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Nicholas Wyman

Management

Four Things President Biden Can Do to Expand Apprenticeships

As the pandemic continues to affect millions of jobs, getting people into apprenticeships has never been more vital

Published: Wednesday, February 24, 2021 - 12:02

It’s a new year, with a new president and new opportunities to boost modern apprenticeship programs in the United States that can help get people back to work and stimulate the economy.

Getting people into apprenticeships has never been more vital, as job losses caused by the pandemic continue to affect millions. Young people in particular have been hit hard, as they’re most likely to be employed in retail and hospitality, two sectors essentially shut down during the Covid-19 crisis. Speed is vital. We can’t risk losing an entire youth cohort to sustained joblessness that could affect their entire lives. Funding new apprenticeships not only provides jobs now, but also generates high, long-run gains in skills, productivity, and earnings for young workers and companies.

Luckily, there are proven strategies for creating apprenticeships and getting young people employed. We just need to look abroad: Australia and the United Kingdom have strong apprenticeship programs and moved quickly to protect apprenticeships when pandemic-related job losses hit last summer. Their experience highlights four strategies that could be adopted by the Biden Administration and funded through the next stimulus program.

No. 1: Directly subsidize apprenticeships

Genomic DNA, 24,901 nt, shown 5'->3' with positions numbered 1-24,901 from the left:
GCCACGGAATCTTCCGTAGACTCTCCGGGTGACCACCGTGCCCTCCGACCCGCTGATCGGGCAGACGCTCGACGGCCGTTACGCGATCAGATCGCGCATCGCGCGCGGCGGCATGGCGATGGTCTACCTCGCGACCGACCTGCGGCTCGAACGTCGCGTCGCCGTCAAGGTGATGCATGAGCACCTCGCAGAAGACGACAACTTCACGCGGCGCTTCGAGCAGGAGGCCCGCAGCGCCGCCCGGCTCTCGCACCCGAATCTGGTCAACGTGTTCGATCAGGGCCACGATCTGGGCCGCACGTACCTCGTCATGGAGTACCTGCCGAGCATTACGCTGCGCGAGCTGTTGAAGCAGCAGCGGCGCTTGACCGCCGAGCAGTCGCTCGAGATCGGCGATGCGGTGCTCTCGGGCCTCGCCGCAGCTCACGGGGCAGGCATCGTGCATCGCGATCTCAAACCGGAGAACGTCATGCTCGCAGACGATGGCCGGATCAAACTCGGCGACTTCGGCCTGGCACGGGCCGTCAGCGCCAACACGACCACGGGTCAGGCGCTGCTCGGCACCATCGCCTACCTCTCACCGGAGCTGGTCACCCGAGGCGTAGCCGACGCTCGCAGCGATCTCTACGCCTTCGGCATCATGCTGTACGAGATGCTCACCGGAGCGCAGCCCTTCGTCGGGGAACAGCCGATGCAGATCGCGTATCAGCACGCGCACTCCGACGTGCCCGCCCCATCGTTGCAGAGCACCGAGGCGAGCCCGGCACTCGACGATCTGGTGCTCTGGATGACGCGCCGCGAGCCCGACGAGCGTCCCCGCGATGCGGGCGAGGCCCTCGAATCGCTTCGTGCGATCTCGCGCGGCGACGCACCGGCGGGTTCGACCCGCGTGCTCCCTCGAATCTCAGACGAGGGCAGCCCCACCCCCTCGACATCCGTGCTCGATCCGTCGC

Australia’s Boosting Apprenticeship Commencements Program created 100,000 new registered apprenticeship and traineeship positions. The program subsidizes an unprecedented 50 percent of a new apprentice’s wages—up to AU$7,000 (about $5,320) per quarter—for 12 months and is available to employers of all sizes. Preliminary government figures show that during the first three months following the program’s announcement, nearly 74,000 new apprenticeships were registered in Australia. Scaled to the U.S. workforce, the initiative could yield well over 750,000 new apprenticeships.

The Australian government also subsidized apprentices hired from July 1, 2019, in any of 10 occupations with skills shortages. The Additional Identified Skills Shortage Payment hands employers AU$2,000 at the start of the apprenticeship and the same at completion. Eligible apprentices can access income-contingent loans of up to AU$21,078 to support them during training.

No. 2: Convert part-time workers to apprentices

From Oct. 28, 2020, Australian employers could convert up to 30 casual or part-time employees to apprentices. Employers who had been reluctant to commit to three or four years of apprenticeship training rushed to take advantage of the subsidized program. 

These strategies are certainly a factor in new employment numbers in Australia, which project an increase of 4 percent from December 2020 to June 2021.

The UK government also strongly supports apprenticeship and had pledged to create three million new apprenticeships between 2015 and 2020.